The farther I get from Ireland the more I want to return
We have a privileged life in Singapore, but I long for packing the car at home on a Friday evening and heading to the country for the weekend
Jessica Duff: I want my children to have the same connection to a place that I have, to be permanent grandchildren and cousins, not just summer blow-ins
I left Dublin in 1995, following the crowds of college graduates to London. I didn’t give it an enormous amount of thought, and I certainly didn’t think of myself as an emigrant: London was just down the road, and with dozens of my friends around me, as well as an aunt and cousins living there, it felt little more than an extension of Ireland – an Ireland with jobs and opportunities and the promise of adventure.
So I headed off with no plan in mind other than to qualify as a solicitor and work for a bit and then . . . well, who has a plan when they’re 23?
About 10 years later I started to miss Ireland. The five-hour door-to-door journey to my family home, in Blackrock, every few weeks just wasn’t cutting it.
Over the next couple of years my gentle pining became more forceful – and now, more than 20 years after I left (how did that happen?), it is a deep yearning.
Which doesn’t quite explain my move, with husband and children, from London to Singapore two years ago. And as the distance has magnified so has the yearning. I long for fresh, cold air; spontaneous mountain walks; Friday evenings packing the car and heading to the country for the weekend; bumping into people on the street and having a chat.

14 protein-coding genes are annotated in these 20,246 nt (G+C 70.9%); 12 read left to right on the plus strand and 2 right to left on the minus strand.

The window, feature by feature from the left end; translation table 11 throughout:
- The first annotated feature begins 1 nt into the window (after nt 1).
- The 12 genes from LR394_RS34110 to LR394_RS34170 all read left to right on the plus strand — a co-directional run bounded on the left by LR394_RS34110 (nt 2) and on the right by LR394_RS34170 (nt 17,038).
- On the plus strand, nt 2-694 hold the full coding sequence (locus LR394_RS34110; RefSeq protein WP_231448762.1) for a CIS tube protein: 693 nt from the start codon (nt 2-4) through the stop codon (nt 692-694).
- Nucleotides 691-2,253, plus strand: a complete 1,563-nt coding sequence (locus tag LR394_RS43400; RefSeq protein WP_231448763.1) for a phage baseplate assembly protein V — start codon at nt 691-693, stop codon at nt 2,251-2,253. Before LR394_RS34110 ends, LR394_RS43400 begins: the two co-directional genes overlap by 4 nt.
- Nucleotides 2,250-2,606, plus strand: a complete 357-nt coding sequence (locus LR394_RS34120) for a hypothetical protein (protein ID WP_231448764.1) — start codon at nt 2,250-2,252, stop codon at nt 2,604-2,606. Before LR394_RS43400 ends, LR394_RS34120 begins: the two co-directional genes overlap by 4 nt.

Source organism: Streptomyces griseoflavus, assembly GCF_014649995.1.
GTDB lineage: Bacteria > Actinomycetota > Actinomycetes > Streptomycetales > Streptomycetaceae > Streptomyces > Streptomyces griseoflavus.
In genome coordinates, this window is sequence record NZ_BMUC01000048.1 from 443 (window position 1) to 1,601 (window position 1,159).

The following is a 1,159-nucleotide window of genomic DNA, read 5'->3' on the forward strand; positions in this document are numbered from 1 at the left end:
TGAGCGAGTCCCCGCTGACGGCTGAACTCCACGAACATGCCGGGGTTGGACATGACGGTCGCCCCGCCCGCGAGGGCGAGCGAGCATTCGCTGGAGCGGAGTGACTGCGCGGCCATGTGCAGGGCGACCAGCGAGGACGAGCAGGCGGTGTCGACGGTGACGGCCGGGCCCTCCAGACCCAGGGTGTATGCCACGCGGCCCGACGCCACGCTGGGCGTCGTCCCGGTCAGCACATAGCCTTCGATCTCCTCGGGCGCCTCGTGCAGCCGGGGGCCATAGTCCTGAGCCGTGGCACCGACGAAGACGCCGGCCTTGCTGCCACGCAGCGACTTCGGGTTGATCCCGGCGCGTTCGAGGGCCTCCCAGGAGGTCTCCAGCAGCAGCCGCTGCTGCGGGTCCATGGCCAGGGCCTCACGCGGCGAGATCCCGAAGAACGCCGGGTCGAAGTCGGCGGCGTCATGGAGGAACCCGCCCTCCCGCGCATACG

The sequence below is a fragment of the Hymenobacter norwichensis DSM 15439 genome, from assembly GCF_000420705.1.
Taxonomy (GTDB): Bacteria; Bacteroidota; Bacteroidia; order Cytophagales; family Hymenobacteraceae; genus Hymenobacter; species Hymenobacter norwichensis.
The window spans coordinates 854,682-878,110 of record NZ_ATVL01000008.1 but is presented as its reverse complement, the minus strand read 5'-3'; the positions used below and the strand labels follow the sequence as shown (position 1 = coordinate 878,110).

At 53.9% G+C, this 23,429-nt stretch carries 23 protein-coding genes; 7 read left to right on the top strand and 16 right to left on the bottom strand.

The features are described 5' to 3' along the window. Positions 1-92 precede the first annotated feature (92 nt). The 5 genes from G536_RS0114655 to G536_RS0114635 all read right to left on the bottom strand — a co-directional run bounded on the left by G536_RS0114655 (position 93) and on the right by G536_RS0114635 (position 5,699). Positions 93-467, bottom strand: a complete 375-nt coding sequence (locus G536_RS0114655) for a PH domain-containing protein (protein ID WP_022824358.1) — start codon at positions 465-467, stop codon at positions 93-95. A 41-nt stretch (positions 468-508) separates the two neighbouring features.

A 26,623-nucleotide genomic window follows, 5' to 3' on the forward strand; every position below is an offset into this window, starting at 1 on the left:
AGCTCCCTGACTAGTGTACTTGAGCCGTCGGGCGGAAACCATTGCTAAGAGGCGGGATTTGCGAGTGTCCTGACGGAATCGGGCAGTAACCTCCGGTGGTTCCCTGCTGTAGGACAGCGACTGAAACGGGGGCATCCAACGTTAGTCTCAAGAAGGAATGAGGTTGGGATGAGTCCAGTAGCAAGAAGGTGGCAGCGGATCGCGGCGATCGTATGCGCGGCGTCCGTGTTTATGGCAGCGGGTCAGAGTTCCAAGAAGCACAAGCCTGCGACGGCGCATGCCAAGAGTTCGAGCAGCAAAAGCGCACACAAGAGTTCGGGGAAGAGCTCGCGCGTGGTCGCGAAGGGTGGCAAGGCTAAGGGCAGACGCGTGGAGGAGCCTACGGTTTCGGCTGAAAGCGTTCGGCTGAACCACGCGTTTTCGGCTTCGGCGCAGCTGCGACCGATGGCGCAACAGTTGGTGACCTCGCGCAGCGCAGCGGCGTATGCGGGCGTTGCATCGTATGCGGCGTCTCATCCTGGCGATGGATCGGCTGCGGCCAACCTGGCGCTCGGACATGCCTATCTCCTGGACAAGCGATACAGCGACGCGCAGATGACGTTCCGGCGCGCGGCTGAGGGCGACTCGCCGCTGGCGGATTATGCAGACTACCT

I miss my family and friends desperately – the people who have known me my entire life, conversations that can be picked up where they were left off last August.
My idea of supreme happiness is being back home and starting the day with a pot of tea, a copy of The Irish Times and Morning Ireland on the radio.
And yet my mother thinks I’ll be bored living in Ireland. My (non-Irish) husband points out my deep dislike of (a) the cold, (b) the wet and (c) any sort of domestic work. My friends remind me of the traffic and the house prices and the waiting lists for local schools.
Because the truth is that we have a lovely – indeed, a privileged – life here in Singapore. The sun shines almost all the time, any rain is warm and brief, and the heat envelopes you in a warm embrace every day.
Our children learn Mandarin as well as doing Irish dancing (“whether you like it or not,” I announced, echoing my own mother 35 years ago), we usually spend our afternoons in the pool, and we pack our weekends with fun outdoor activities, going to the beach or a water park, or cycling through empty jungle islands. Taxes are low, traffic jams are rare, crime doesn’t exist. We holiday on Bounty-ad tropical islands. We have a maid, for goodness’ sake.
How could I possibly consider giving all of that up?
Because home will always be home. Because family, as you get older, becomes the most important thing. Because I want my children to have the same connection to a place that I have, to be permanent grandchildren and cousins, not just summer blow-ins.
Because who is ever bored with three children? Because you can dress for the weather, and ignore the filthy house and mounds of laundry, and cycle or take the bus instead of drive, and live a bit farther out, and you’ll always find a school for your children.
And mainly, I suppose, because you can take the girl out of Ireland, but Ireland will never leave the girl.